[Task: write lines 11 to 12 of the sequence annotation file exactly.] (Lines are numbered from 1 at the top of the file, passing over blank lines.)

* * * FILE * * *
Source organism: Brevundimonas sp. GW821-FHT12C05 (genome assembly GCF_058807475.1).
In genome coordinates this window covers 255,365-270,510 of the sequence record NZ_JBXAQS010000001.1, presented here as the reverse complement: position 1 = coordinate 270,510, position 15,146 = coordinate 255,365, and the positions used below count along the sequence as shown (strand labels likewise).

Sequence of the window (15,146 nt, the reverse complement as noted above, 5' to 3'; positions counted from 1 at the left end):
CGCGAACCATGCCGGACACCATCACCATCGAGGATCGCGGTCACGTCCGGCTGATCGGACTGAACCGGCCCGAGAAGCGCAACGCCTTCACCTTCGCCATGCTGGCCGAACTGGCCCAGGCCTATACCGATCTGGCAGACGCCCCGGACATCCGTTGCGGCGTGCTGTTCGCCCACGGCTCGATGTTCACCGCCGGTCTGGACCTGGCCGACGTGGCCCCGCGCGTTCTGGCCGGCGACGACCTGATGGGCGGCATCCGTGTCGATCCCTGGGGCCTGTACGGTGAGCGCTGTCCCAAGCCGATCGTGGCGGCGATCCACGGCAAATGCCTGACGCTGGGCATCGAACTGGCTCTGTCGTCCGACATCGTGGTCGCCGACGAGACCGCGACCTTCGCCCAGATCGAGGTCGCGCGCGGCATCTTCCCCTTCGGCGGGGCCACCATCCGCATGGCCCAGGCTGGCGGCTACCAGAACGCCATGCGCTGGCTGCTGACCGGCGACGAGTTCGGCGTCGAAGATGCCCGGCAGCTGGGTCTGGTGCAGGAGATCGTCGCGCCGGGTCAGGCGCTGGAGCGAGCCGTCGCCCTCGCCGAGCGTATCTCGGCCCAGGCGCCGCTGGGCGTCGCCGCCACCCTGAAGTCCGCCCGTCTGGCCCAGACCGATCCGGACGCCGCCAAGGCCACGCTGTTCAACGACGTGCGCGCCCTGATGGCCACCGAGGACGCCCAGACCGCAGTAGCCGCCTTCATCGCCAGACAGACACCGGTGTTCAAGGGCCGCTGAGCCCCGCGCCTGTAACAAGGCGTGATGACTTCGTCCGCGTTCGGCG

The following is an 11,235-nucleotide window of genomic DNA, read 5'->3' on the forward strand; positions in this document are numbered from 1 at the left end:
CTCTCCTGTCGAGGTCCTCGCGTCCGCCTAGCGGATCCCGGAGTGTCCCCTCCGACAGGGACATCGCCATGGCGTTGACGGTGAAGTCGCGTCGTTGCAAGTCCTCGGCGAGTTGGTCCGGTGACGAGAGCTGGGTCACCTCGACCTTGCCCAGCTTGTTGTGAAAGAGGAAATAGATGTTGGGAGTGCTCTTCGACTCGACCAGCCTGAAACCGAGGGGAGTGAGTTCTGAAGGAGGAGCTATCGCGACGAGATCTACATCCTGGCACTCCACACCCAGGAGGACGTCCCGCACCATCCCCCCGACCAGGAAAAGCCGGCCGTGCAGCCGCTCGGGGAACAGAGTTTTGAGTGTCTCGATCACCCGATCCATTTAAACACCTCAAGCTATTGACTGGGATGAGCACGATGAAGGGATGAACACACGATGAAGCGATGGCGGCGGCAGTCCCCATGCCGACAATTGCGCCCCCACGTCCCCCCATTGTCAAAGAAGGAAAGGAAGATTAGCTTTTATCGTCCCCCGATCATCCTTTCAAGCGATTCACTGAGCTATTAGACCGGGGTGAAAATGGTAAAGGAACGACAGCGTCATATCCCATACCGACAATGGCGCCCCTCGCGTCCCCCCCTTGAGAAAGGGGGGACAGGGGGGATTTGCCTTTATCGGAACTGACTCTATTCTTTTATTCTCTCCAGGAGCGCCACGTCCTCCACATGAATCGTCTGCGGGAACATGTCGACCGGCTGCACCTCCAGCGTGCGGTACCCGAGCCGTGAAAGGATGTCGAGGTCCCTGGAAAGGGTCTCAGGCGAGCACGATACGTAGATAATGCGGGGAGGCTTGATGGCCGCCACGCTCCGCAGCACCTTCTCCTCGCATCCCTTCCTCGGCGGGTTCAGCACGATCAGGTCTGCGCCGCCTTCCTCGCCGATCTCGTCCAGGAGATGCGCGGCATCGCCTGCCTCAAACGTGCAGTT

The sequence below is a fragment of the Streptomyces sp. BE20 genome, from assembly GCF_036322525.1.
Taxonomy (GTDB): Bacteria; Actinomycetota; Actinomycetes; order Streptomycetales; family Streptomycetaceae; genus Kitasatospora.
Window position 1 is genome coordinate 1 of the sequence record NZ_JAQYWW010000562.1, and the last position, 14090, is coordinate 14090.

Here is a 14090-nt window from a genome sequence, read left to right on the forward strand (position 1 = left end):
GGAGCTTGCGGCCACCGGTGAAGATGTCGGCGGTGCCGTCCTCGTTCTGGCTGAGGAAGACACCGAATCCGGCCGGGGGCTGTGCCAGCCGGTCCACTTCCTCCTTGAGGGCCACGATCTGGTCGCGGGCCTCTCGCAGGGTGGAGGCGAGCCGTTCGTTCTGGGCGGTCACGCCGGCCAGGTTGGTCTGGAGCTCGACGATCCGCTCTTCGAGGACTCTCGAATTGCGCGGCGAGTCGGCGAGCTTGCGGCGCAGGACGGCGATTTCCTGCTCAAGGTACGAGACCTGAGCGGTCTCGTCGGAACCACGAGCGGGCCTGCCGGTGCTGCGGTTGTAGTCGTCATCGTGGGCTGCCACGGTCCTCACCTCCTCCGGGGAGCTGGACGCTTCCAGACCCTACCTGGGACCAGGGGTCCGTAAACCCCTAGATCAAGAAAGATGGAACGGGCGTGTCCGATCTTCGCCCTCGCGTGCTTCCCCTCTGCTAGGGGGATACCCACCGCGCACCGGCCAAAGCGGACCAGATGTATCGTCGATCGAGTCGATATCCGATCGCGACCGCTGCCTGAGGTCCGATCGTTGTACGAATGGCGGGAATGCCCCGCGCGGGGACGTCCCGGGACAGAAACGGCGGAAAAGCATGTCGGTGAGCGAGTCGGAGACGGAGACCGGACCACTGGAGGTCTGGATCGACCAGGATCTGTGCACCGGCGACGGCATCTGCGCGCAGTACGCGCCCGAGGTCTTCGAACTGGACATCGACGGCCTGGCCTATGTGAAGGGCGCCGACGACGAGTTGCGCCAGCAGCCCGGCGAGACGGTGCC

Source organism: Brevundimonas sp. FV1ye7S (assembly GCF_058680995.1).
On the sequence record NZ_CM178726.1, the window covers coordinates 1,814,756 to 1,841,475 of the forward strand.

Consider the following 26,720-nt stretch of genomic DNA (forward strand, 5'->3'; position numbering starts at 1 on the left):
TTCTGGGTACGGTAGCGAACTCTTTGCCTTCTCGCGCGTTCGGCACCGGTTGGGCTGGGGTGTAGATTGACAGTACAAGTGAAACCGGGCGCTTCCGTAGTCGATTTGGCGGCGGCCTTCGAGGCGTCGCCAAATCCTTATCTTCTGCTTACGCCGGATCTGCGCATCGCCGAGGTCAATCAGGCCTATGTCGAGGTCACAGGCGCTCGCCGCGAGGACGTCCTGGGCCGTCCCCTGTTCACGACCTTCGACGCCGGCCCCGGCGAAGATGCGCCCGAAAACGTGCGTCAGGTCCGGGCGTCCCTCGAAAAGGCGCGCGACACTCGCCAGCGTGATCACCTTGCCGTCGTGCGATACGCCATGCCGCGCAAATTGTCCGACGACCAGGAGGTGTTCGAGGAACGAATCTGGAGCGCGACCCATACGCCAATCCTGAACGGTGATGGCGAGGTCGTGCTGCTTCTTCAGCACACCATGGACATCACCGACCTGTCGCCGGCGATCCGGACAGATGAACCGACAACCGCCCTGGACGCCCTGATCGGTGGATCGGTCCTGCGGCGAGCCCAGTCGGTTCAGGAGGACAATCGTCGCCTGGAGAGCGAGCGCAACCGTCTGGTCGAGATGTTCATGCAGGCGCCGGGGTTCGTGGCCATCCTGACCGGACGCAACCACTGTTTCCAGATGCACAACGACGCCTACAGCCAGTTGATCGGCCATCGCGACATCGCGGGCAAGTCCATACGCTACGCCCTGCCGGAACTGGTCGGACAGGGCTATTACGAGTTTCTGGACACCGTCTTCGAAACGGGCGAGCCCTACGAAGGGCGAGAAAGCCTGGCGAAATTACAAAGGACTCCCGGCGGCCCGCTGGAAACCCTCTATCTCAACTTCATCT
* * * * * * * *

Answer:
GGAGCTTGCGGCCACCGGTGAAGATGTCGGCGGTGCCGTCCTCGTTCTGGCTGAGGAAGACACCGAATCCGGCCGGGGGCTGTGCCAGCCGGTCCACTTCCTCCTTGAGGGCCACGATCTGGTCGCGGGCCTCTCGCAGGGTGGAGGCGAGCCGTTCGTTCTGGGCGGTCACGCCGGCCAGGTTGGTCTGGAGCTCGACGATCCGCTCTTCGAGGACTCTCGAATTGCGCGGCGAGTCGGCGAGCTTGCGGCGCAGGACGGCGATTTCCTGCTCAAGGTACGAGACCTGAGCGGTCTCGTCGGAACCACGAGCGGGCCTGCCGGTGCTGCGGTTGTAGTCGTCATCGTGGGCTGCCACGGTCCTCACCTCCTCCGGGGAGCTGGACGCTTCCAGACCCTACCTGGGACCAGGGGTCCGTAAACCCCTAGATCAAGAAAGATGGAACGGGCGTGTCCGATCTTCGCCCTCGCGTGCTTCCCCTCTGCTAGGGGGATACCCACCGCGCACCGGCCAAAGCGGACCAGATGTATCGTCGATCGAGTCGATATCCGATCGCGACCGCTGCCTGAGGTCCGATCGTTGTACGAATGGCGGGAATGCCCCGCGCGGGGACGTCCCGGGACAGAAACGGCGGAAAAGCATGTCGGTGAGCGAGTCGGAGACGGAGACCGGACCACTGGAGGTCTGGATCGACCAGGATCTGTGCACCGGCGACGGCATCTGCGCGCAGTACGCGCCCGAGGTCTTCGAACTGGACATCGACGGCCTGGCCTATGTGAAGGGCGCCGACGACGAGTTGCGCCAGCAGCCCGGCGAGACGGTGCC

Source organism: Brevundimonas sp. FV1ye7S (assembly GCF_058680995.1).